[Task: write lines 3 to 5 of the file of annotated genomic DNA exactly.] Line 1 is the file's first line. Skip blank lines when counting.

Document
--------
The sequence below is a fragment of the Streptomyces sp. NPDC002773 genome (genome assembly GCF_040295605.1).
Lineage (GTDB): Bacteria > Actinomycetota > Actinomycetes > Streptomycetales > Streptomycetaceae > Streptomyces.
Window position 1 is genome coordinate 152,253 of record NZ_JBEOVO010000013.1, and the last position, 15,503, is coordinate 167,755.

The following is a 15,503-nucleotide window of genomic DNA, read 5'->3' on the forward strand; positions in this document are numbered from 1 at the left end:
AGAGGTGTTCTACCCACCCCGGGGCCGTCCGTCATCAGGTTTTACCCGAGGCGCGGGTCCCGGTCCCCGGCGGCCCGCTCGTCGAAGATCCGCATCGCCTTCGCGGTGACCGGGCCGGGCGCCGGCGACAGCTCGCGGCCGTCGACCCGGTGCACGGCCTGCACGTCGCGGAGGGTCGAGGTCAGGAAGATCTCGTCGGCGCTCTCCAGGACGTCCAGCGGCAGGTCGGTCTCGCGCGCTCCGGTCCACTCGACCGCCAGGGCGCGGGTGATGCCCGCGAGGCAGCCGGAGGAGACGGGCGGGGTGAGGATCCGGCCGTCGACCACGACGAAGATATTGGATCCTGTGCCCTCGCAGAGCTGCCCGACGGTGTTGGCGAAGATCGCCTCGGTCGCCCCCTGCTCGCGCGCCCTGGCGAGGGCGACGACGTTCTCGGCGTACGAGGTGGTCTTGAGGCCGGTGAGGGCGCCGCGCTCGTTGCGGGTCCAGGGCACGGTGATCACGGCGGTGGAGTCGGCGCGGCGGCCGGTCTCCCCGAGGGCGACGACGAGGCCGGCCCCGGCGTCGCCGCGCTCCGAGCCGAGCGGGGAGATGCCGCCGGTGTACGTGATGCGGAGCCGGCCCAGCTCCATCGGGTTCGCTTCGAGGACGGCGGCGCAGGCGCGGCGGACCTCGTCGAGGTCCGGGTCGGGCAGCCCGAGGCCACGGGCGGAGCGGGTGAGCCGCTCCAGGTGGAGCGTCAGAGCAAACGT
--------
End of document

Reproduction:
Window position 1 is genome coordinate 152,253 of record NZ_JBEOVO010000013.1, and the last position, 15,503, is coordinate 167,755.

The following is a 15,503-nucleotide window of genomic DNA, read 5'->3' on the forward strand; positions in this document are numbered from 1 at the left end:
AGAGGTGTTCTACCCACCCCGGGGCCGTCCGTCATCAGGTTTTACCCGAGGCGCGGGTCCCGGTCCCCGGCGGCCCGCTCGTCGAAGATCCGCATCGCCTTCGCGGTGACCGGGCCGGGCGCCGGCGACAGCTCGCGGCCGTCGACCCGGTGCACGGCCTGCACGTCGCGGAGGGTCGAGGTCAGGAAGATCTCGTCGGCGCTCTCCAGGACGTCCAGCGGCAGGTCGGTCTCGCGCGCTCCGGTCCACTCGACCGCCAGGGCGCGGGTGATGCCCGCGAGGCAGCCGGAGGAGACGGGCGGGGTGAGGATCCGGCCGTCGACCACGACGAAGATATTGGATCCTGTGCCCTCGCAGAGCTGCCCGACGGTGTTGGCGAAGATCGCCTCGGTCGCCCCCTGCTCGCGCGCCCTGGCGAGGGCGACGACGTTCTCGGCGTACGAGGTGGTCTTGAGGCCGGTGAGGGCGCCGCGCTCGTTGCGGGTCCAGGGCACGGTGATCACGGCGGTGGAGTCGGCGCGGCGGCCGGTCTCCCCGAGGGCGACGACGAGGCCGGCCCCGGCGTCGCCGCGCTCCGAGCCGAGCGGGGAGATGCCGCCGGTGTACGTGATGCGGAGCCGGCCCAGCTCCATCGGGTTCGCTTCGAGGACGGCGGCGCAGGCGCGGCGGACCTCGTCGAGGTCCGGGTCGGGCAGCCCGAGGCCACGGGCGGAGCGGGTGAGCCGCTCCAGGTGGAGCGTCAGAGCAAACGT